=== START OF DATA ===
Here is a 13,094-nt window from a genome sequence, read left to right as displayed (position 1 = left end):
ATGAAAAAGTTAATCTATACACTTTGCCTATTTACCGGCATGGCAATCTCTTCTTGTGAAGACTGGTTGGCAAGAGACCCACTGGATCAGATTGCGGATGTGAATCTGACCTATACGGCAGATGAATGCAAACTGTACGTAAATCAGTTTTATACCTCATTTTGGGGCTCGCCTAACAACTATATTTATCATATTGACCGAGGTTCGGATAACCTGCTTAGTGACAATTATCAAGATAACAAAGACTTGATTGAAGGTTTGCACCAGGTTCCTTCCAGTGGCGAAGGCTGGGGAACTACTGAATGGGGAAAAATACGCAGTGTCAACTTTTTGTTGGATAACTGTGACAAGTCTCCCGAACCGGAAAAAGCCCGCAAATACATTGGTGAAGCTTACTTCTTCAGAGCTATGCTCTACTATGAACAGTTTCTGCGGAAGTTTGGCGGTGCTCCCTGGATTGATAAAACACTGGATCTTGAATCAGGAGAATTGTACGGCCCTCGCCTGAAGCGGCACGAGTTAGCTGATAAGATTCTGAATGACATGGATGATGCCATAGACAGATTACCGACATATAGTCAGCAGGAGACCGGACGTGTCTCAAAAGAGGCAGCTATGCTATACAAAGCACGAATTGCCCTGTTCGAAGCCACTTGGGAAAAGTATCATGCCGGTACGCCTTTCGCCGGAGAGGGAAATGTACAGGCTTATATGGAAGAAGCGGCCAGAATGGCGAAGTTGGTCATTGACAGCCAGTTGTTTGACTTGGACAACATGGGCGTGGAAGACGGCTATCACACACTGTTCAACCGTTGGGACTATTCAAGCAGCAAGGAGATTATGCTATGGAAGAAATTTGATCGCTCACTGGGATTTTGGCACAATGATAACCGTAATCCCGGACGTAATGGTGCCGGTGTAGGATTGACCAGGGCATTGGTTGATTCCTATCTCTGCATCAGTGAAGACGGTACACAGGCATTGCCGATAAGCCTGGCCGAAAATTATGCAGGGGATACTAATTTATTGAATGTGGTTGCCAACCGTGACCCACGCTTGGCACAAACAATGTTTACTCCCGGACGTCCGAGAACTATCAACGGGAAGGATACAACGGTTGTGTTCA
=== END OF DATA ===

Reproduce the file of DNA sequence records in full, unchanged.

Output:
Here is a 13,094-nt window from a genome sequence, read left to right as displayed (position 1 = left end):
ATGAAAAAGTTAATCTATACACTTTGCCTATTTACCGGCATGGCAATCTCTTCTTGTGAAGACTGGTTGGCAAGAGACCCACTGGATCAGATTGCGGATGTGAATCTGACCTATACGGCAGATGAATGCAAACTGTACGTAAATCAGTTTTATACCTCATTTTGGGGCTCGCCTAACAACTATATTTATCATATTGACCGAGGTTCGGATAACCTGCTTAGTGACAATTATCAAGATAACAAAGACTTGATTGAAGGTTTGCACCAGGTTCCTTCCAGTGGCGAAGGCTGGGGAACTACTGAATGGGGAAAAATACGCAGTGTCAACTTTTTGTTGGATAACTGTGACAAGTCTCCCGAACCGGAAAAAGCCCGCAAATACATTGGTGAAGCTTACTTCTTCAGAGCTATGCTCTACTATGAACAGTTTCTGCGGAAGTTTGGCGGTGCTCCCTGGATTGATAAAACACTGGATCTTGAATCAGGAGAATTGTACGGCCCTCGCCTGAAGCGGCACGAGTTAGCTGATAAGATTCTGAATGACATGGATGATGCCATAGACAGATTACCGACATATAGTCAGCAGGAGACCGGACGTGTCTCAAAAGAGGCAGCTATGCTATACAAAGCACGAATTGCCCTGTTCGAAGCCACTTGGGAAAAGTATCATGCCGGTACGCCTTTCGCCGGAGAGGGAAATGTACAGGCTTATATGGAAGAAGCGGCCAGAATGGCGAAGTTGGTCATTGACAGCCAGTTGTTTGACTTGGACAACATGGGCGTGGAAGACGGCTATCACACACTGTTCAACCGTTGGGACTATTCAAGCAGCAAGGAGATTATGCTATGGAAGAAATTTGATCGCTCACTGGGATTTTGGCACAATGATAACCGTAATCCCGGACGTAATGGTGCCGGTGTAGGATTGACCAGGGCATTGGTTGATTCCTATCTCTGCATCAGTGAAGACGGTACACAGGCATTGCCGATAAGCCTGGCCGAAAATTATGCAGGGGATACTAATTTATTGAATGTGGTTGCCAACCGTGACCCACGCTTGGCACAAACAATGTTTACTCCCGGACGTCCGAGAACTATCAACGGGAAGGATACAACGGTTGTGTTCA